An Assassin in Utopia (2023) – Susan Wels

I occasionally find a non-fiction historical book that catches my interest, I’ll devour Erik Larson and Stephen B. Ambrose works voraciously, but when I read the blurb for Susan Wels’ An Assassin in Utopia, I had to add it to the list.

Following historical events of the mid to late 19th century, Wels’ work centers around a number of people, but at its heart is President James A. Garfield, his assassin, Charles Guiteau and a sex cult created and overseen by John Humphrey Noyes.

With a sweeping look at events beginning with the creation of Noyes’ utopian sex cult in Oneida, New York. The cult was controlled by Noyes who preached a form of free sexuality that he controlled and worked to break down a number of ingrained cultural taboos. It gained such notoriety that a special train spur was created so that tourists could come out and see the followers, who were said to be friendly and productive.

The book also explores the creation of penny papers, newspapers that were not just for the elite, but affordable for the common man, established by Horace Greeley. It also digs into the political landscape of the Republicans and the Democrats, back when the party platforms were reversed.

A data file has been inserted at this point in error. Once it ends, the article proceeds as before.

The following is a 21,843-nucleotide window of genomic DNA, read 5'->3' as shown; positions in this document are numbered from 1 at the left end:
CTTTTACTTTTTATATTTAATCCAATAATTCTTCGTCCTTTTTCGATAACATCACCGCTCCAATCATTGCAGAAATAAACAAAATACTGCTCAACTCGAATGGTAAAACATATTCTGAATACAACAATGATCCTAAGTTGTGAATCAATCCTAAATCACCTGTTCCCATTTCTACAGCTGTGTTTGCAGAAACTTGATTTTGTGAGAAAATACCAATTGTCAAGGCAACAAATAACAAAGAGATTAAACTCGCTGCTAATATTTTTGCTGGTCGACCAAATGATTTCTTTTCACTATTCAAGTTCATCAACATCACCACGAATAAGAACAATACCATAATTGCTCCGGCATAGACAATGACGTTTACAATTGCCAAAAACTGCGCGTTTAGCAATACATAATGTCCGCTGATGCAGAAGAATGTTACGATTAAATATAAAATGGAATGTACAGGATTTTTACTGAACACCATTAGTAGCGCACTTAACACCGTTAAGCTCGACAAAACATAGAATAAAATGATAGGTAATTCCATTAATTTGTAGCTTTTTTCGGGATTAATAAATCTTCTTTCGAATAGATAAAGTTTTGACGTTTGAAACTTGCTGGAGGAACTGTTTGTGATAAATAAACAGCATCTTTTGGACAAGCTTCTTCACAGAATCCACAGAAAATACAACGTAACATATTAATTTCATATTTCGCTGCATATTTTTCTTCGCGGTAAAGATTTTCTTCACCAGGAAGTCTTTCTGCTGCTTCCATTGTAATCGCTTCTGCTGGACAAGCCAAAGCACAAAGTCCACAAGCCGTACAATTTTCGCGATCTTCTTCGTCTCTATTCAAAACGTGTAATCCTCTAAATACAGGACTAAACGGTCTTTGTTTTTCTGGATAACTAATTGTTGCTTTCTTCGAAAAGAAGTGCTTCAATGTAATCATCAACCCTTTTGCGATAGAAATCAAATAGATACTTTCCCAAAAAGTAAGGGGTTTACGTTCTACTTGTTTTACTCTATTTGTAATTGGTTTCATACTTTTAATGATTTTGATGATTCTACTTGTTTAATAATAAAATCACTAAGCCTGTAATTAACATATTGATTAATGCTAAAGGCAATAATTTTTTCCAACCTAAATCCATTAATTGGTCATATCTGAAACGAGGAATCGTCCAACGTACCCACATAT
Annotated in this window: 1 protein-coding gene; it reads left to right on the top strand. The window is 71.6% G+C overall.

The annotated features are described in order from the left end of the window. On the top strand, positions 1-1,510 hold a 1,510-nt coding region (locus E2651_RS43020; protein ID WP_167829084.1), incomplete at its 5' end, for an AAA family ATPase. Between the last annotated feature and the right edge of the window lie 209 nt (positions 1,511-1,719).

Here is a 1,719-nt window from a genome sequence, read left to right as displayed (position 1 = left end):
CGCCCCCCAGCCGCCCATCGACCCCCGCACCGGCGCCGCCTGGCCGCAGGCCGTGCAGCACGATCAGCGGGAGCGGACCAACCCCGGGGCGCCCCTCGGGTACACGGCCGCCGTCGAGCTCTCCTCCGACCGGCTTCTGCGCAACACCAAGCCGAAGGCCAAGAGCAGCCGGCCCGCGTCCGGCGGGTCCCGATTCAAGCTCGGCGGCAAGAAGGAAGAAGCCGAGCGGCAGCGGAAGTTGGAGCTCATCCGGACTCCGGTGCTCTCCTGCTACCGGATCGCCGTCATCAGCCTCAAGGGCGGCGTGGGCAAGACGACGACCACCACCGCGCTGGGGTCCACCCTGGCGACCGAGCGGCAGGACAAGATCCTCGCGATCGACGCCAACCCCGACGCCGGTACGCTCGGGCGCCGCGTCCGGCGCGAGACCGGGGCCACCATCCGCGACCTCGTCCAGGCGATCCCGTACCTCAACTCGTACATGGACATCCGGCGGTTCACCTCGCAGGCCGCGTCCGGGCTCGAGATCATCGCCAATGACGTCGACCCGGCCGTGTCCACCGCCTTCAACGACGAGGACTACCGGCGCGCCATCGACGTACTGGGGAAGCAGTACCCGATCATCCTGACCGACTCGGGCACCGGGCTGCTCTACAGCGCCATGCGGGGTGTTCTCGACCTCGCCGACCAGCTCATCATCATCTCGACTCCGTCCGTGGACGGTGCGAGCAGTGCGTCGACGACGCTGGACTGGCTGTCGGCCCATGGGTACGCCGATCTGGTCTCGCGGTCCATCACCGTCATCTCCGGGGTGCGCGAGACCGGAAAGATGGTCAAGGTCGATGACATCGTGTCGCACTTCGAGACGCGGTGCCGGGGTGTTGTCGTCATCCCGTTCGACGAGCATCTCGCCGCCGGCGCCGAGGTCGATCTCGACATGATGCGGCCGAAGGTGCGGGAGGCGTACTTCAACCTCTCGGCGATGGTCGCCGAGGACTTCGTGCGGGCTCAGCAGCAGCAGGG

We are introduced to the odd character of Guiteau who was a little off and was intent on achieving a political position, and making a bit of a name for himself after his time at Hoyes’ commune didn’t give him the experiences he wanted.

Political aspirations, corruption, a threat of a storming of the capitol for a ‘peaceful protest,’ there are a number of too familiar traits in these events that ring too hauntingly close to home. Throw in the unstable form of Guiteau, and it’s no wonder that Garfield’s life was in danger.

It’s a fascinating tale, and absolutely wild to read something that sounds like it could happen today, and then when you realize it could happen today, it reminds us of how far we haven’t come.

Despite that, it’s a very enjoyable exploration as the reader discovers small historical events and personages that had influences on bigger events. Wels relates events in an easily digestible, and completely engaging way, with reveals of lore and trivia that illuminate history in a way that makes it more than names in a history book, but actual people with lives, desires, flaws and aspirations.

A wonderfully enjoyable book, An Assasin in Utopia shines a light on an aspect of history that I was completely unaware of and fascinated to learn about. I really enjoyed this one and blazed through it, loving every minute of it. Check it out.


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